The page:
If you did and you didn't understand something, that's when it is best to ask your question here and specifically point out what part you didn't understand. If not, you're just asking to be spoonfed. http://www.physicsforums.com/blog.php?b=3588 Zz. 


#5
Feb813, 08:21 PM

P: 2

I have several questions. I'm not asking to have my questions answered in totality here, although I would be appreciative if that happened. Instead, if someone could point me to a site, book, etc. that could answer this. My professors and my google searches haven't been able to get me through my curiosity on this topic.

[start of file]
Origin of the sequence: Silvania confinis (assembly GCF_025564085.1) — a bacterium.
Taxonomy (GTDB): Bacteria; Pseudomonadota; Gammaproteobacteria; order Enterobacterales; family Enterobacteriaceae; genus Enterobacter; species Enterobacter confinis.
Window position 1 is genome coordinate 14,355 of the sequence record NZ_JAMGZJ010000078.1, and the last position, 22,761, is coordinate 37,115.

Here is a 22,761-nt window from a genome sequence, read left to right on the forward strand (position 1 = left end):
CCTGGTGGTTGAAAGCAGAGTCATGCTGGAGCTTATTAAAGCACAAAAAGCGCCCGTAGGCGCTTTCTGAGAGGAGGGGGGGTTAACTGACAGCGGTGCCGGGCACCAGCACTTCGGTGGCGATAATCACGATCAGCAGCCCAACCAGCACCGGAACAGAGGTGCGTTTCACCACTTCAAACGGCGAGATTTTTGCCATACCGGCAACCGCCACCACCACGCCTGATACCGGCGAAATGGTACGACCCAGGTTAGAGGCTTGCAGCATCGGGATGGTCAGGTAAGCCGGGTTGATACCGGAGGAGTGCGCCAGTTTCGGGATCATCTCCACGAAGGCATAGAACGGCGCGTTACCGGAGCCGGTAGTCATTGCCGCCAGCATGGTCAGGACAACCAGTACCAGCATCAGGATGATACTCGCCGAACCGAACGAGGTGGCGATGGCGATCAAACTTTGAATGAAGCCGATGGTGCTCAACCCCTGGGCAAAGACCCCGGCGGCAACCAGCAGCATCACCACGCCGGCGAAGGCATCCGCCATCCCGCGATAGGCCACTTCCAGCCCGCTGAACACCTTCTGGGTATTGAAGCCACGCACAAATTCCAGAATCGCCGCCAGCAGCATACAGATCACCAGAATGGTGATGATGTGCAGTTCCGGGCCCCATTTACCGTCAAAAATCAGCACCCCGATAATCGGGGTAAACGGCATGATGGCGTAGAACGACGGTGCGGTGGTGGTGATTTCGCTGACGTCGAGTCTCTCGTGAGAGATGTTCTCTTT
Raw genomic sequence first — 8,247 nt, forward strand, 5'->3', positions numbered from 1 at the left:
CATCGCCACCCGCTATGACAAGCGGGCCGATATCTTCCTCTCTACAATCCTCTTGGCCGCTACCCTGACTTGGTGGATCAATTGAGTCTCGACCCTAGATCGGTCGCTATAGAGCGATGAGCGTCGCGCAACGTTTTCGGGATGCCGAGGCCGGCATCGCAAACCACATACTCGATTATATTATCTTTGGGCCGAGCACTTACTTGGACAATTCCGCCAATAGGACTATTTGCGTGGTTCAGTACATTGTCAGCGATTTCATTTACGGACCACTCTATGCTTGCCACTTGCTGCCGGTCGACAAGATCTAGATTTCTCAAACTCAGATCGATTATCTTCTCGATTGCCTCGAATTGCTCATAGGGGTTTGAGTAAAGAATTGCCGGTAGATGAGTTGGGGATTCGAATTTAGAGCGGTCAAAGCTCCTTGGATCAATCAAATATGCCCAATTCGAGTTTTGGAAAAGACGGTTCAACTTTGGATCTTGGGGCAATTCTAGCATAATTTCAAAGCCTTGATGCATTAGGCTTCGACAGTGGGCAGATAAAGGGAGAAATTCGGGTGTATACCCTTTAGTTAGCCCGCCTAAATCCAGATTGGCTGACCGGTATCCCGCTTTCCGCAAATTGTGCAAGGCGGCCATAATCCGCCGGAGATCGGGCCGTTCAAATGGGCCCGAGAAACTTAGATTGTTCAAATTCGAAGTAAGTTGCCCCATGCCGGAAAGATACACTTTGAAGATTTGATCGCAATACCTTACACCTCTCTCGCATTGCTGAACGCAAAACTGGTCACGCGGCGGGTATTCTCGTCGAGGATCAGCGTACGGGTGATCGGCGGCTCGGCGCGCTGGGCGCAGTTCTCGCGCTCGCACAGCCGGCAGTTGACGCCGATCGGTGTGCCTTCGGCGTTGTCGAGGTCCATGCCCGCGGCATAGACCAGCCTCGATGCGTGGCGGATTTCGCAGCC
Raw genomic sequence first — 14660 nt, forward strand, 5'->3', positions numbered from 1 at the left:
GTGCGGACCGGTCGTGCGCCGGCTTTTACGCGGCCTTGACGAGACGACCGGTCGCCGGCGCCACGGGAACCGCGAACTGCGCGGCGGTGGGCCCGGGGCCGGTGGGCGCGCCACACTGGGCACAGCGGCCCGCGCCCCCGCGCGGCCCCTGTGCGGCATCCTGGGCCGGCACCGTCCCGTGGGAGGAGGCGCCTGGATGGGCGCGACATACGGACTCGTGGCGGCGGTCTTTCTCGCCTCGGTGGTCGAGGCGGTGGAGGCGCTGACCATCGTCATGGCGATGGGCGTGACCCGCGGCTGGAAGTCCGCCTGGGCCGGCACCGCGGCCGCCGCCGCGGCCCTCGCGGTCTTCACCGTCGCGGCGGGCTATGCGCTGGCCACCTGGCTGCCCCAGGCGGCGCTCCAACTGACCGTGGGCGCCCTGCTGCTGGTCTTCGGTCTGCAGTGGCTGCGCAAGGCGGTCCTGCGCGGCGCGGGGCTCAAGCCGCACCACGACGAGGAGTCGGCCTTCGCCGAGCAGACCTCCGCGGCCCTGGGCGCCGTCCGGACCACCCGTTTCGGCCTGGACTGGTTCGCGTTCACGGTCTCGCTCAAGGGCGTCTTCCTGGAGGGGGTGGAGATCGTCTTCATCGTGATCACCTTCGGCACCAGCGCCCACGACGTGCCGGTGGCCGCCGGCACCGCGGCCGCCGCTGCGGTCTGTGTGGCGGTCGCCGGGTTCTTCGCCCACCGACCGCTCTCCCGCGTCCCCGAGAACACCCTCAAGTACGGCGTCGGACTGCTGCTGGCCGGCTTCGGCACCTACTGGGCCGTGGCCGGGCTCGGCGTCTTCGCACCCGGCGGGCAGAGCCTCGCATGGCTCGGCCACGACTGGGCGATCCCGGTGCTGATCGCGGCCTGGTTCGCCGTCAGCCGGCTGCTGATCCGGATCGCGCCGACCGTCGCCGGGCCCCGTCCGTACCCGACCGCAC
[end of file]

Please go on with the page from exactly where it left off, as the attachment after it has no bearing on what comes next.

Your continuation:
I am curious about the units that comprise joules: kg * m^{2}/s^{2}. I understand that a joule is essentially a Newton * Meter. I understand that a Newton is a measurement of acceleration and that a joule, therefore, is simply the measurement of acceleration over a distance (hence, Joules equals Newton*M).... that is, if I'm not misunderstanding things. However, this description of energy is confusing to me. To me, this doesn't seem to describe what energy is. Instead, it seems to just describe what energy does. Energy is defined as the ability to perform work, but that just sounds like we're describing the effect of energy. The idea I have of energy is elusive and abstract; so it seems there is an injustice to having such a simple, "materialistic" definition of it. Some examples scenarios of what confuses me: When we say that heat is energy, are we just describing the distance molecules will accelerate in response to heat stimuli? When electrons relax and emit light, where is the energy there? Are photons the mass that is being accelerated? Or is light just the byproduct of negative energy? And if light is just a byproduct of negative energy, shouldn't there be something more to the definition of energy if something as phenomenal as light can be produced from it? Maybe there is too much baggage to the word energy? Maybe I am conflating the popular idea that energy is a pseudonatural presence with the physics definition of energy?